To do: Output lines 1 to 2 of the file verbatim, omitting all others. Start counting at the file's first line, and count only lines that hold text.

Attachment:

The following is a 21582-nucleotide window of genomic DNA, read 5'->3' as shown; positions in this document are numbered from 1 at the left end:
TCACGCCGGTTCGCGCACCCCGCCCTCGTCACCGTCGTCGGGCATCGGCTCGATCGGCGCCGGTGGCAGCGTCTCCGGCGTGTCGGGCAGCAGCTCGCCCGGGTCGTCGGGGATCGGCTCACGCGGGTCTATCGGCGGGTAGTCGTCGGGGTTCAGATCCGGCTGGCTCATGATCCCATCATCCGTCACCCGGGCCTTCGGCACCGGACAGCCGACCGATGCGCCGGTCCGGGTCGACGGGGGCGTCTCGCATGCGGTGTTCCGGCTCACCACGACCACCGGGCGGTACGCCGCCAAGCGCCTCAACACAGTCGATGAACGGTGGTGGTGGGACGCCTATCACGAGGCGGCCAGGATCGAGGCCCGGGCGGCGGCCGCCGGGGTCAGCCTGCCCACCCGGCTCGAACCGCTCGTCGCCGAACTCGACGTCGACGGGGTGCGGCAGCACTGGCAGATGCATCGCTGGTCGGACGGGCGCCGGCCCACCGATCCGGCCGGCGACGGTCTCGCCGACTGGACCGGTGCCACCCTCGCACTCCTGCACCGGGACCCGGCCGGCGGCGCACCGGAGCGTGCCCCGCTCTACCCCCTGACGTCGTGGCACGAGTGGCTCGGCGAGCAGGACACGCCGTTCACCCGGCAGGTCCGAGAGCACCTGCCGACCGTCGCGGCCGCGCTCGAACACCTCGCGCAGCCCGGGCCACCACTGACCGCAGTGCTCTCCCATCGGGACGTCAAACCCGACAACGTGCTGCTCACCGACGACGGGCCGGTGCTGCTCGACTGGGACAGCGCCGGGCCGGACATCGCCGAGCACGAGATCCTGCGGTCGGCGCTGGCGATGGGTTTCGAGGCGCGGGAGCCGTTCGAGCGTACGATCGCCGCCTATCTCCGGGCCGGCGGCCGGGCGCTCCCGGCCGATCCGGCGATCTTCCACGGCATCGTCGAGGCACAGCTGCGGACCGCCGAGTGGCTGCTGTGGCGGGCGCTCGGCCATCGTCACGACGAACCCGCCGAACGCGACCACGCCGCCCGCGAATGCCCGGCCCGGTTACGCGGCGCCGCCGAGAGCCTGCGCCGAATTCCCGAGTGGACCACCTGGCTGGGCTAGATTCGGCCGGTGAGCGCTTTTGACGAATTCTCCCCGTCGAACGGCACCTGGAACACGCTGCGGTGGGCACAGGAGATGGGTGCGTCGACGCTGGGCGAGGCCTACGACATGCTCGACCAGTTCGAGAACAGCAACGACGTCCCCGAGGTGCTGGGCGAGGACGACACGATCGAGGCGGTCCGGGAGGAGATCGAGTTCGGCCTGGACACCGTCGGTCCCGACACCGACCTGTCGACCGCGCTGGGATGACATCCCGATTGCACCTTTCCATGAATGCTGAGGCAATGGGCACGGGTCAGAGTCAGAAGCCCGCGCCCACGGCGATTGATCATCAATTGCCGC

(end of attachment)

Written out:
The following is a 21582-nucleotide window of genomic DNA, read 5'->3' as shown; positions in this document are numbered from 1 at the left end:
TCACGCCGGTTCGCGCACCCCGCCCTCGTCACCGTCGTCGGGCATCGGCTCGATCGGCGCCGGTGGCAGCGTCTCCGGCGTGTCGGGCAGCAGCTCGCCCGGGTCGTCGGGGATCGGCTCACGCGGGTCTATCGGCGGGTAGTCGTCGGGGTTCAGATCCGGCTGGCTCATGATCCCATCATCCGTCACCCGGGCCTTCGGCACCGGACAGCCGACCGATGCGCCGGTCCGGGTCGACGGGGGCGTCTCGCATGCGGTGTTCCGGCTCACCACGACCACCGGGCGGTACGCCGCCAAGCGCCTCAACACAGTCGATGAACGGTGGTGGTGGGACGCCTATCACGAGGCGGCCAGGATCGAGGCCCGGGCGGCGGCCGCCGGGGTCAGCCTGCCCACCCGGCTCGAACCGCTCGTCGCCGAACTCGACGTCGACGGGGTGCGGCAGCACTGGCAGATGCATCGCTGGTCGGACGGGCGCCGGCCCACCGATCCGGCCGGCGACGGTCTCGCCGACTGGACCGGTGCCACCCTCGCACTCCTGCACCGGGACCCGGCCGGCGGCGCACCGGAGCGTGCCCCGCTCTACCCCCTGACGTCGTGGCACGAGTGGCTCGGCGAGCAGGACACGCCGTTCACCCGGCAGGTCCGAGAGCACCTGCCGACCGTCGCGGCCGCGCTCGAACACCTCGCGCAGCCCGGGCCACCACTGACCGCAGTGCTCTCCCATCGGGACGTCAAACCCGACAACGTGCTGCTCACCGACGACGGGCCGGTGCTGCTCGACTGGGACAGCGCCGGGCCGGACATCGCCGAGCACGAGATCCTGCGGTCGGCGCTGGCGATGGGTTTCGAGGCGCGGGAGCCGTTCGAGCGTACGATCGCCGCCTATCTCCGGGCCGGCGGCCGGGCGCTCCCGGCCGATCCGGCGATCTTCCACGGCATCGTCGAGGCACAGCTGCGGACCGCCGAGTGGCTGCTGTGGCGGGCGCTCGGCCATCGTCACGACGAACCCGCCGAACGCGACCACGCCGCCCGCGAATGCCCGGCCCGGTTACGCGGCGCCGCCGAGAGCCTGCGCCGAATTCCCGAGTGGACCACCTGGCTGGGCTAGATTCGGCCGGTGAGCGCTTTTGACGAATTCTCCCCGTCGAACGGCACCTGGAACACGCTGCGGTGGGCACAGGAGATGGGTGCGTCGACGCTGGGCGAGGCCTACGACATGCTCGACCAGTTCGAGAACAGCAACGACGTCCCCGAGGTGCTGGGCGAGGACGACACGATCGAGGCGGTCCGGGAGGAGATCGAGTTCGGCCTGGACACCGTCGGTCCCGACACCGACCTGTCGACCGCGCTGGGATGACATCCCGATTGCACCTTTCCATGAATGCTGAGGCAATGGGCACGGGTCAGAGTCAGAAGCCCGCGCCCACGGCGATTGATCATCAATTGCCGC